As gym owners, we often think about the number of clients we have.
Headcount is definitely important.
But stop for a minute and think about all your departed clients.
What’s the total number for the current life of your business?
And what would happen if you found a way to stop it from growing?
I’ll save you the calculations. Below are four simple scenarios.
We’ll ignore net client growth due to addition of new clients. The table below just shows the effect that monthly losses have on gross departures over one, two, three or five years.
|Average Monthly Client Loss||Annual Client Loss||Lost Clients: 2 Years||Lost Clients: 3 Years||Lost Clients: 5 Years|
Even in a gym that loses just 3 clients a month, that’s 180 departed clients in five years.
Get this: That’s actually an entire gym’s worth of clients if you recall that Two-Brain data shows you can make $100,000 a year serving just 150 clients.
If your retention is worse and you lose five or seven people every month, the projections are horrifying.
Think of losing 420 clients in five years and what that does to a business:
- You lose revenue as soon as each person departs.
- You miss out on all the future revenue each person would have contributed if your length of engagement were better.
- You lose access to each person’s network of connections.
- You have 420 people who are telling others “I quit that gym.”
- You have to acquire 420 new clients just to maintain revenue levels, and you probably have to spend money to do it.
- If your close rate is 50 percent, you’ll need 840 sales meetings to replace the 420 clients. And you might have to get 2,000 or 3,000 leads in order to get 840 sales meetings. Maybe 5,000 or more if your set and show rates for sales appointments are very poor.
- You have to onboard hosts of new clients and try to prevent them from leaving in the first 90 days, which are critical to retention.
- You have to spend a lot of time with new clients, which means you aren’t spending as much time with long-term clients. This can destroy your retention rate and start a vicious cycle of churn in your gym.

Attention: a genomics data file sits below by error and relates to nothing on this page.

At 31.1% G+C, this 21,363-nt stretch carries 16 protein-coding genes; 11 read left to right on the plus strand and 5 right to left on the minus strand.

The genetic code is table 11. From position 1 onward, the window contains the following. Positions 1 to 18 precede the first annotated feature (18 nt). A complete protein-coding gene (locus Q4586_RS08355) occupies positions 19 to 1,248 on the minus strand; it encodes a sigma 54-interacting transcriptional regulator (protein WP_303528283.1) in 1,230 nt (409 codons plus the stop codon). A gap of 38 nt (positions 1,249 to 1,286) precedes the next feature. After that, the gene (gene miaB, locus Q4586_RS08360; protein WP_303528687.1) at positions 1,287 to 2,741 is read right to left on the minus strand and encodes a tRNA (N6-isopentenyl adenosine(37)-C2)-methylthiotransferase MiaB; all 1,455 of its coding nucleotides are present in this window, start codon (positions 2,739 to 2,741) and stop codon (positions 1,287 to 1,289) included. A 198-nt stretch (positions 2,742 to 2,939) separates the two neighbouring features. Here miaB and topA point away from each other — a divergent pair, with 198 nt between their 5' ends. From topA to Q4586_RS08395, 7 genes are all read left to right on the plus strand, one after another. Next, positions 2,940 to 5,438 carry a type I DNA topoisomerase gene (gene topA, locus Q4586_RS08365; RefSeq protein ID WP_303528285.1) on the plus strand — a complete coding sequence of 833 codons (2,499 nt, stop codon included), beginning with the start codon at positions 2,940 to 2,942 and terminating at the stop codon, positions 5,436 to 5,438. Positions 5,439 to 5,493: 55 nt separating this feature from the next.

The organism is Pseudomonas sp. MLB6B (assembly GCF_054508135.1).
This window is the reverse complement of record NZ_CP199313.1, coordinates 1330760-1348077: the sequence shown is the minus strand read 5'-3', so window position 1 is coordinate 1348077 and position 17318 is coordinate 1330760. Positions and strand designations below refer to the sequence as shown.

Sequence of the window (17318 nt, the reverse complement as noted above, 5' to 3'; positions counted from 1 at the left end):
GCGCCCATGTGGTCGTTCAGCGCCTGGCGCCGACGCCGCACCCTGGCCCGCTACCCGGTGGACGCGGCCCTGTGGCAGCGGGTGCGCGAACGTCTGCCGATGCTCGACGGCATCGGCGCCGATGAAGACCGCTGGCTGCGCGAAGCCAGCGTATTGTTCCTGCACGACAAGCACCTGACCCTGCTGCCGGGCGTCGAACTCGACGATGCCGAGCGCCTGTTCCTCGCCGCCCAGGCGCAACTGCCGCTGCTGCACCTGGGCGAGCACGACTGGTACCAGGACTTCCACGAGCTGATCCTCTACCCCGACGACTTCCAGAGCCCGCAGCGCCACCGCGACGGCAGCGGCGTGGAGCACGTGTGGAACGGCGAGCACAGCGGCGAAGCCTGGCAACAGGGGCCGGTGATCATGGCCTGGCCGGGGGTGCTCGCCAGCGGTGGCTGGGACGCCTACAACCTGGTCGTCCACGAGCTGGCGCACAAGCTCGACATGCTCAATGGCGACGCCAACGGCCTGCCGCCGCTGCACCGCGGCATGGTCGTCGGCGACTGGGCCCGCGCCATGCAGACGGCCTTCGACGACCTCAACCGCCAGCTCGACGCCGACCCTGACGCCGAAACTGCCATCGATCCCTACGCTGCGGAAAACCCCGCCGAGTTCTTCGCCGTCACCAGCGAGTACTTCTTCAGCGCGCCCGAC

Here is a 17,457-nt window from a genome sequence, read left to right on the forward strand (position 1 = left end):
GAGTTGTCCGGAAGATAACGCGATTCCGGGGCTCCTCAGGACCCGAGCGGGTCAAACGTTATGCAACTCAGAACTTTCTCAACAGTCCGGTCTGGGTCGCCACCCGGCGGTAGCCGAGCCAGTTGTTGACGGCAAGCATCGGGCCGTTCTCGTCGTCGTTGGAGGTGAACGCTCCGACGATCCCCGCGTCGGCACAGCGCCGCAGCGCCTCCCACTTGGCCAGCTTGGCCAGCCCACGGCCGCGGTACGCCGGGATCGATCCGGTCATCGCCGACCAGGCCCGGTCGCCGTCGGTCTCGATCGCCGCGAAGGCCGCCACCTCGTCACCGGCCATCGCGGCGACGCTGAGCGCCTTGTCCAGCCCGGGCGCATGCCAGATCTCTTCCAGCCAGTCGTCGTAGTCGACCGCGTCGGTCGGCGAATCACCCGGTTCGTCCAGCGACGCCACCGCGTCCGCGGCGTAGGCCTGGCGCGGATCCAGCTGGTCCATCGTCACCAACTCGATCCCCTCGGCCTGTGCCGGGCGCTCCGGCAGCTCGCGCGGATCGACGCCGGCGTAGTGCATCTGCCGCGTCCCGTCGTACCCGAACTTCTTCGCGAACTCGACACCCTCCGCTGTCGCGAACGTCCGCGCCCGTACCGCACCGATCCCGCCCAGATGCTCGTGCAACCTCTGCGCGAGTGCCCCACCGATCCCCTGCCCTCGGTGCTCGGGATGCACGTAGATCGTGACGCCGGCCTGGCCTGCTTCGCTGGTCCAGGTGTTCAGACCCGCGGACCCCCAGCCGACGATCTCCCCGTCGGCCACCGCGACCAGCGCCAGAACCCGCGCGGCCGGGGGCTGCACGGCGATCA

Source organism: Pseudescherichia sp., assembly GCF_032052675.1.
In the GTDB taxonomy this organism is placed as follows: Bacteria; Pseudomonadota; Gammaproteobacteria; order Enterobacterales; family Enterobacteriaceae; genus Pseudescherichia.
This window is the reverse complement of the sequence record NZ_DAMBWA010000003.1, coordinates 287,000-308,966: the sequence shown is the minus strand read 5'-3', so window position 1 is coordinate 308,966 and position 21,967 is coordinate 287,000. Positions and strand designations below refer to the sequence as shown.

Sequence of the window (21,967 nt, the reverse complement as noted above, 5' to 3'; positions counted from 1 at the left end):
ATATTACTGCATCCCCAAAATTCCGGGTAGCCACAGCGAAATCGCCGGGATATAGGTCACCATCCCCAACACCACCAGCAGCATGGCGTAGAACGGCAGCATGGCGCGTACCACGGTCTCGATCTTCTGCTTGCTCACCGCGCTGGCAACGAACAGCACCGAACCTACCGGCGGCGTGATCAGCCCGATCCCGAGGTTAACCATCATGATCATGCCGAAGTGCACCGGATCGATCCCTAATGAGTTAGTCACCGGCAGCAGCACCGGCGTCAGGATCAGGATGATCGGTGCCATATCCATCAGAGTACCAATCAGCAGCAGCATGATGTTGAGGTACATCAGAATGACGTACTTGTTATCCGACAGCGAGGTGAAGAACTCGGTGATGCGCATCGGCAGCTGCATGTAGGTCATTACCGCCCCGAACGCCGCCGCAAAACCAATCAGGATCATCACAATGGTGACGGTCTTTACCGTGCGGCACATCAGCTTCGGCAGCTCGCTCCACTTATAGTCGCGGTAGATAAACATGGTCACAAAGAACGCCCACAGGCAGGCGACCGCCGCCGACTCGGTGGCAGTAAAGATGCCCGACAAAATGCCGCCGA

- Your staff members have to work extra hard to build relationships with new people.
And so on.
What If You Improved Retention?
Back when I ran a larger functional fitness facility, I was truly depressed when I compared our current client count against our alumni list. I had lost more than double the clients I actually had.
I won’t beat myself up over each one. Some moved to other parts of the city. Some moved to other cities. Some got shift-work jobs that forced them to train at 24-hour facilities. Sadly, some even died.
But the vast majority left for other reasons that can all be summarized like this: “I’m not getting what I need here.”
They clearly had fitness goals, but they either chose not to pursue them further or not to pursue them with me. If I thought I was a good coach, this realization forced me to admit I had a lot to learn as a business owner.
But enough with the doom and gloom. I present the table and tale to show you what can happen if you don’t focus on retention.
On the flip side is this scenario: A gym loses about 10 or 20 clients a year but is able to more than replace them just through referrals from a large number of satisfied current clients. The gym grows slowly and steadily, and as the client count increases, the owner improves her systems and her business model to ensure retention levels remain high. The owner makes a good living, her coaches have great careers, and her clients accomplish their goals.
A concise plan exists to ensure that scenario is a reality at your gym. You can avoid all the bleeding just by employing some simple but effective tactics.
I’d encourage you to review your own data. How many clients did you lose last month? Multiply your answer by 12, 24, 36 and 60.
If you want to learn how to reduce those numbers, book a call here.